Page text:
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It wasn’t too long ago that all smartphones had removable batteries. This was a great feature for a number of reasons: it allowed you to easily swap out a dead battery for a freshly charged one, it made it easy to keep an extra battery on hand, and it meant you could take your phone battery with you when you traveled. But these days, most smartphones don’t have removable batteries and if you run out of battery capacity, you have to either replace it in a service center or sell iphone 13 and buy a new one. So why did this feature disappear?
Why Non-Removable Batteries Became Necessary
Non-removable batteries have become the norm in cell phones and many other devices for a variety of reasons. One reason is that removable batteries are often a source of leaks, which can cause damage to the device. Another reason is that non-removable batteries tend to be more compact, which allows for smaller devices. In addition, non-removable batteries are generally more efficient and have a longer lifespan than removable batteries. As a result, they are less likely to need to be replaced as often. Finally, non-removable batteries are less likely to be damaged by being removed and inserted multiple times. All of these factors have made non-removable batteries the preferred choice for many device manufacturers.
Or Maybe It Is The Design?
Some people argue that the real reason most smartphones don’t have removable batteries anymore is because of the shift to unibody designs. A unibody design means that the body of the phone is one piece, with no removable back panel. This type of design is thought to be more durable and sleek-looking than a phone with a removable back. In addition, it can be more difficult to properly seal a phone with a removable back panel, which can lead to water damage. For these reasons, many phone manufacturers have chosen to move to unibody designs in recent years.
Better Battery Technology
Another factor that has contributed to the disappearance of removable batteries is the improved battery technology. These days, phone batteries are much more efficient than they used to be. They can hold a charge for longer and don’t need to be replaced as often. As a result, there is less of a need for a removable battery option.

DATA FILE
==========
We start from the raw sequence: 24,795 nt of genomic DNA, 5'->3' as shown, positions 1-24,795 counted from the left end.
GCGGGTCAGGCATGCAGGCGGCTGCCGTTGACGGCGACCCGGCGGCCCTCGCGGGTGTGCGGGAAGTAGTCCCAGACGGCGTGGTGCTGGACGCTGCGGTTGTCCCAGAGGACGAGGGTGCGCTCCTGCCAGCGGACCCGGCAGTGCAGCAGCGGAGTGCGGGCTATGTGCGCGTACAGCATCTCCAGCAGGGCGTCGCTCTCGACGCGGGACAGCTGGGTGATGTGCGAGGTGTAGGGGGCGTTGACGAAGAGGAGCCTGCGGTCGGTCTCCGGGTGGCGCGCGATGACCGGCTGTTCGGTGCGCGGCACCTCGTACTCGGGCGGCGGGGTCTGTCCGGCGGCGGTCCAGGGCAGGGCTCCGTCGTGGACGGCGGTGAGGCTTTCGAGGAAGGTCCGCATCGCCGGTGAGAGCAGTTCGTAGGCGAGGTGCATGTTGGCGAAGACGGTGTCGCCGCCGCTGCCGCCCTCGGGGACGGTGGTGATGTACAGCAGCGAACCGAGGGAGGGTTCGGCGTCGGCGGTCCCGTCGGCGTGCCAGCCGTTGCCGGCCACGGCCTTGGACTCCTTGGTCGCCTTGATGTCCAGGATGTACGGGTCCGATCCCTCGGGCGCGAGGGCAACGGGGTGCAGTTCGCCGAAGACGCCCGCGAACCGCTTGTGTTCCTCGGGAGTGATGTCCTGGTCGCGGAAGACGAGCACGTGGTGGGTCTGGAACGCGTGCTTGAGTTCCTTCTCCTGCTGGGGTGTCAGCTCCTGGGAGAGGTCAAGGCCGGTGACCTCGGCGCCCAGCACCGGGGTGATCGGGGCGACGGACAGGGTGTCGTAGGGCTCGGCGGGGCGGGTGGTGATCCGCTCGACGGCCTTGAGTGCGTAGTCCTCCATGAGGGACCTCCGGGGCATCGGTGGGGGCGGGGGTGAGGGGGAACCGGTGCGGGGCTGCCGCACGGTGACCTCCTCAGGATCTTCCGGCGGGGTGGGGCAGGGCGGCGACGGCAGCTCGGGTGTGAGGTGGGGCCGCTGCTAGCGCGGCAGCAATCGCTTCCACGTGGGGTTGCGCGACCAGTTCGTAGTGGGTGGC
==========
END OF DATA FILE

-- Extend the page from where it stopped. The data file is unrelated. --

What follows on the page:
Finally, another reason that removable batteries are less common is because of the ingress protection (IP) rating system. This system rates the level of protection a device has against dust and water. A phone with a higher IP rating is more resistant to damage from these elements. In order to get a higher IP rating, a phone needs to have a solid, sealed body. This means that it is less likely to have a removable back panel.
It’s also important to keep in mind that phone manufacturers are always working to improve the design of their products. They are constantly tracking user needs and feedback in order to make the best possible product. As user needs have changed over time, the need for a removable battery has diminished.
The Cons of Having a Non-Removable Battery
Of course, there are also some downsides to having a non-removable battery. One downside is that you can’t easily swap out a dead battery for a fresh one. This means that if your phone dies while you’re out and about, you’ll have to wait until you can get home or find a charger before you can use it again.
No More Swaps
Another downside is that you can’t easily keep an extra battery on hand. This means that if your phone does run out of power, you won’t be able to simply swap in a new one. Finally, if you travel frequently, you’ll have to remember to take your charger with you. Otherwise, you might not be able to use your phone while you’re away from home.
Another potential downside of having a non-removable battery is that it can be more difficult to remove bloatware. Bloatware is unwanted software that comes pre-installed on many phones. It can take up valuable storage space and slow down your phone’s performance. Many people prefer to remove bloatware, but this can be more difficult to do on a phone with a non-removable battery.
Despite these downsides, the benefits of having a non-removable battery generally outweigh the disadvantages. This is why most smartphones don’t have removable batteries anymore. What do you think? Do you prefer a phone with a removable battery or a non-removable battery?